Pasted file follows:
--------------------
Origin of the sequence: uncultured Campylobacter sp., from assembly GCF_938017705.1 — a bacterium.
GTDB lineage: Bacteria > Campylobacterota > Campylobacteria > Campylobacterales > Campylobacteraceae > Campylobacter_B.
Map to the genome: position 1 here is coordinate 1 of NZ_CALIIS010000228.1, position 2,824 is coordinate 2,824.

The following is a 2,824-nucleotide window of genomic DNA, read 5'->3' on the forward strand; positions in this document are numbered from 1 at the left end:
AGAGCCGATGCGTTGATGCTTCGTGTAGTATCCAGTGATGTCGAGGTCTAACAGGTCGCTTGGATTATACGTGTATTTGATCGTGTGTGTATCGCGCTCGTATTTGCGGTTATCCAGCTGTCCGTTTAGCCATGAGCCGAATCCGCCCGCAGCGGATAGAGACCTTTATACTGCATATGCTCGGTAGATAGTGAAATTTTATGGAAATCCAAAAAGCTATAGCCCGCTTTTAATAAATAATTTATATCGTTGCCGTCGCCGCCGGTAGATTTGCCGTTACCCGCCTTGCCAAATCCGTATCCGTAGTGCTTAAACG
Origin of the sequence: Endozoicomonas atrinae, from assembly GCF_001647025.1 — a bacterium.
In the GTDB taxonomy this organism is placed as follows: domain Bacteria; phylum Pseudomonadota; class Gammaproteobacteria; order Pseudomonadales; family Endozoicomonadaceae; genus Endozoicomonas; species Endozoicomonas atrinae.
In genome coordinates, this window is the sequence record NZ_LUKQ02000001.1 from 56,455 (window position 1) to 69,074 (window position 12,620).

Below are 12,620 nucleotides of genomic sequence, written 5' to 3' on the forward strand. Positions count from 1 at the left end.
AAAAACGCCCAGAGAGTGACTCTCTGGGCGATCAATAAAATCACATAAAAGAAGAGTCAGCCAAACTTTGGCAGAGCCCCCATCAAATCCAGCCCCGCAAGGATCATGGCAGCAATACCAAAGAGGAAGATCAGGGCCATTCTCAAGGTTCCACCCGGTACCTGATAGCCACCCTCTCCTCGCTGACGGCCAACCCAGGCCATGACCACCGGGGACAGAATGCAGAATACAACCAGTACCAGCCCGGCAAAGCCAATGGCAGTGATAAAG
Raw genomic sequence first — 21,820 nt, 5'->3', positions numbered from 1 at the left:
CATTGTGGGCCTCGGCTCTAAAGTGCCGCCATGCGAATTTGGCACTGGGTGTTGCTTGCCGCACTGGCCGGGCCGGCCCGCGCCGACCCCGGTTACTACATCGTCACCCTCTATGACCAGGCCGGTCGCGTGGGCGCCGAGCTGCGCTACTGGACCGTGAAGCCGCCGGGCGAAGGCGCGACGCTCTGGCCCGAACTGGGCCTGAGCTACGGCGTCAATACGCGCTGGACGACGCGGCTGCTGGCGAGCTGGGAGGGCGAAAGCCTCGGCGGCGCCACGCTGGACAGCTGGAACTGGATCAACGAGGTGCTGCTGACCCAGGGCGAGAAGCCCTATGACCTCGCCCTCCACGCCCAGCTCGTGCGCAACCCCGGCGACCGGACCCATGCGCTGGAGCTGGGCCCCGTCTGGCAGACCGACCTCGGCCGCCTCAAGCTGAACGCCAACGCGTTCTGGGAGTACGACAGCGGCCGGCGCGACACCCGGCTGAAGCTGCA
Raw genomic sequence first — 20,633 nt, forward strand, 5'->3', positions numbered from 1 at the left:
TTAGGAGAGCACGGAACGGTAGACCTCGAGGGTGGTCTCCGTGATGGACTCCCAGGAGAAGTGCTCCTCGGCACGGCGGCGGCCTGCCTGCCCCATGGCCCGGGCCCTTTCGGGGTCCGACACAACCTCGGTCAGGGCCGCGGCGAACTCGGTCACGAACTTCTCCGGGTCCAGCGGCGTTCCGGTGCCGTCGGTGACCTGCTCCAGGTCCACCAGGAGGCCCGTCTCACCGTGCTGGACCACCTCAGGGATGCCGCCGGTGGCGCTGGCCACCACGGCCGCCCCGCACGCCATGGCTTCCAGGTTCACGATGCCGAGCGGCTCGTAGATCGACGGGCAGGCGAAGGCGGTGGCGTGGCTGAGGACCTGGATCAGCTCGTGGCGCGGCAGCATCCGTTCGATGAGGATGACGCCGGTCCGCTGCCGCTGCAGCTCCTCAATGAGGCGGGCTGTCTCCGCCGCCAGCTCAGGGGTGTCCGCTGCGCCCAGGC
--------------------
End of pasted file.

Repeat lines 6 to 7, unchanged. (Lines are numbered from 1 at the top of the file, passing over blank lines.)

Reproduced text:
Origin of the sequence: Endozoicomonas atrinae, from assembly GCF_001647025.1 — a bacterium.
In the GTDB taxonomy this organism is placed as follows: domain Bacteria; phylum Pseudomonadota; class Gammaproteobacteria; order Pseudomonadales; family Endozoicomonadaceae; genus Endozoicomonas; species Endozoicomonas atrinae.